Argentina’s emerging Coldplay dollar
While inflation is increasing, several parallel markets of dollar exchange have emerged in Argentina. In addition to the official dollar or the Blue dollar, an unprecedented phenomenon has been ongoing for weeks: the emergence of the Coldplay dollar.
By Samia Tawil08 décembre 2022
As flights to Argentina have resumed, the country is experiencing an unprecedented emergence of domestic tourism or from neighboring countries such as Uruguay, Brazil and Bolivia. Building on this observation, the capital is multiplying events of scale, answering the need for tourism, for too long slowed down, in need of lightness and entertainment. The huge Lollapalooza festival at the Hippodrome de San Isidro in the province of Buenos Aires almost matched the attendance of the giant Rock in Rio, and far surpassed North American festivals such as Burning Man. A form of entertainment that is measured in dollars. But which dollar?
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The birth of the Coldplay dollar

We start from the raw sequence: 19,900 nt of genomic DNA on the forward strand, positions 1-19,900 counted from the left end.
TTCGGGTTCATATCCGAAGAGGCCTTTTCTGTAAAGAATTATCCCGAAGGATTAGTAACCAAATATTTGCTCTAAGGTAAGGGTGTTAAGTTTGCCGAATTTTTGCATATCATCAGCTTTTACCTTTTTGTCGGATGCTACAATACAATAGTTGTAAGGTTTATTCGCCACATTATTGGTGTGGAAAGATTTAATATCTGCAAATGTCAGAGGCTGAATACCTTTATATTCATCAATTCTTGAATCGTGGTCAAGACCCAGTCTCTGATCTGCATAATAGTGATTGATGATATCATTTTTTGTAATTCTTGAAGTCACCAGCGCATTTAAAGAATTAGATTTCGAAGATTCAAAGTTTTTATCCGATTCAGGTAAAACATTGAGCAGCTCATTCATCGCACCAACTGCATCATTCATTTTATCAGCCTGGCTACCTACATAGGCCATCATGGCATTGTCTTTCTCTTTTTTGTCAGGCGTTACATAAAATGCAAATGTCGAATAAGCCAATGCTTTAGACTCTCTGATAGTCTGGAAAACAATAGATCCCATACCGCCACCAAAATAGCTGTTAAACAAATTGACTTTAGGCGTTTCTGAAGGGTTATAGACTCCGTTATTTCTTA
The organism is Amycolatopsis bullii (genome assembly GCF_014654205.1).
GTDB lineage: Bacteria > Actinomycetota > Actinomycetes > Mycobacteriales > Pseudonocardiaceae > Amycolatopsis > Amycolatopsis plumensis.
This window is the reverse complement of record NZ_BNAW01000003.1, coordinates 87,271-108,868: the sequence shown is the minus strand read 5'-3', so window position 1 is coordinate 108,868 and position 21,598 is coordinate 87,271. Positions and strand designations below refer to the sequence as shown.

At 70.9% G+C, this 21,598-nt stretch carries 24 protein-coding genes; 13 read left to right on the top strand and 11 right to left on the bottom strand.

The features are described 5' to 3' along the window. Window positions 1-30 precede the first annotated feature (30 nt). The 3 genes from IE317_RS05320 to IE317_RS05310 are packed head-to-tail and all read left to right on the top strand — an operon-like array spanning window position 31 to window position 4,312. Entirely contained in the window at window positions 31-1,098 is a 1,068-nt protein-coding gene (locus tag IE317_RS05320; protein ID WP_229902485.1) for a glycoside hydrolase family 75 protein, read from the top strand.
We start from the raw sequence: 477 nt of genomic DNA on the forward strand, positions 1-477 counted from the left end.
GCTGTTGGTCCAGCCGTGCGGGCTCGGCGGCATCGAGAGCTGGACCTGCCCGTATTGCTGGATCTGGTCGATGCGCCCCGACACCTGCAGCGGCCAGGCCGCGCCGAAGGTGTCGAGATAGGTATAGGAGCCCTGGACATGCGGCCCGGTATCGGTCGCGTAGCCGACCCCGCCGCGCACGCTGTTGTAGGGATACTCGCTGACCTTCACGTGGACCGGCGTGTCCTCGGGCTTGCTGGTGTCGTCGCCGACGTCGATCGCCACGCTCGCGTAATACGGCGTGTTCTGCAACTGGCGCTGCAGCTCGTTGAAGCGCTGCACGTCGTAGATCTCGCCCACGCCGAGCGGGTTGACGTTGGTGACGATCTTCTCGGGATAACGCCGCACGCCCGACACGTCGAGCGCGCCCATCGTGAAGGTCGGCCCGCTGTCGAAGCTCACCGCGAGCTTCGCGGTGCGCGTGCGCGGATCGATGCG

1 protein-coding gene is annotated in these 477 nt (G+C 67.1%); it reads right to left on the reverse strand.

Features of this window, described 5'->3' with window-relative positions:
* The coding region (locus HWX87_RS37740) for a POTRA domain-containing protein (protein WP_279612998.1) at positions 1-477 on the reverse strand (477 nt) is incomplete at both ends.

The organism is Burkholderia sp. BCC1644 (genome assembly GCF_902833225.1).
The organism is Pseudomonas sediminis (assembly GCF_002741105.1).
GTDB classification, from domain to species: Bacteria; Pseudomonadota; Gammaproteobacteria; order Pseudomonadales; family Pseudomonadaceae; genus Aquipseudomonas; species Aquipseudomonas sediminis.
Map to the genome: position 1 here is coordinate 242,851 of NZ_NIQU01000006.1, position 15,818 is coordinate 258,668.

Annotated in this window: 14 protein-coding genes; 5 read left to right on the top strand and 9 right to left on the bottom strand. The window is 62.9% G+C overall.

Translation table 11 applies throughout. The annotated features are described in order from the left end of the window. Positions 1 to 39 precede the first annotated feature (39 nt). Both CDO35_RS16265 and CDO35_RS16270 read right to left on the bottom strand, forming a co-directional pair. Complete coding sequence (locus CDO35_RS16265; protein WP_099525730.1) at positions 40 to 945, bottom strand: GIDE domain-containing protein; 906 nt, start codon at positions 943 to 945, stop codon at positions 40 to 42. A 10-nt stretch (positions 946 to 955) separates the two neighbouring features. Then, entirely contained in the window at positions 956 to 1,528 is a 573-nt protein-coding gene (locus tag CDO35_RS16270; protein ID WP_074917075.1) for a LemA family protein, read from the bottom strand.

For a while now, several parallel markets of dollar exchange have emerged in Argentina. In addition to the official dollar or the Blue dollar, which is a form of disguised black market, a new phenomenon has been occurring for a few weeks: the emergence of the Coldplay dollar. This British pop-rock band has taken the capital by storm with an ambitious series of ten concerts spread over two weeks at the Monumental Stadium. With 61,000 seats per night, no less than 600,000 people gathered to sing along to the famous hooks of the song "Sky full of stars" or the chorus of the airy "Paradise". This phenomenon, which has set the region abuzz, has even created a whole parallel economy around these shows, based on a dollar adjusted to the exchange rate required by the production of international groups. The Coldplay dollar is the exchange rate that has been officially applied since October 14, 2022 to tickets for Coldplay concerts, as well as for other international artists. With the peso now worth around R$200 to US$1, an additional 30% must be added. The reason: to maintain Argentina's attractiveness to international productions despite the devaluation of the peso. The arrival of world stars of Hispanic or Latin music also encourages this trend. This is the case of Ricky Martin who arrived in force for three dates at 16,000 seats per night, at the end of November at the Movistar Arena.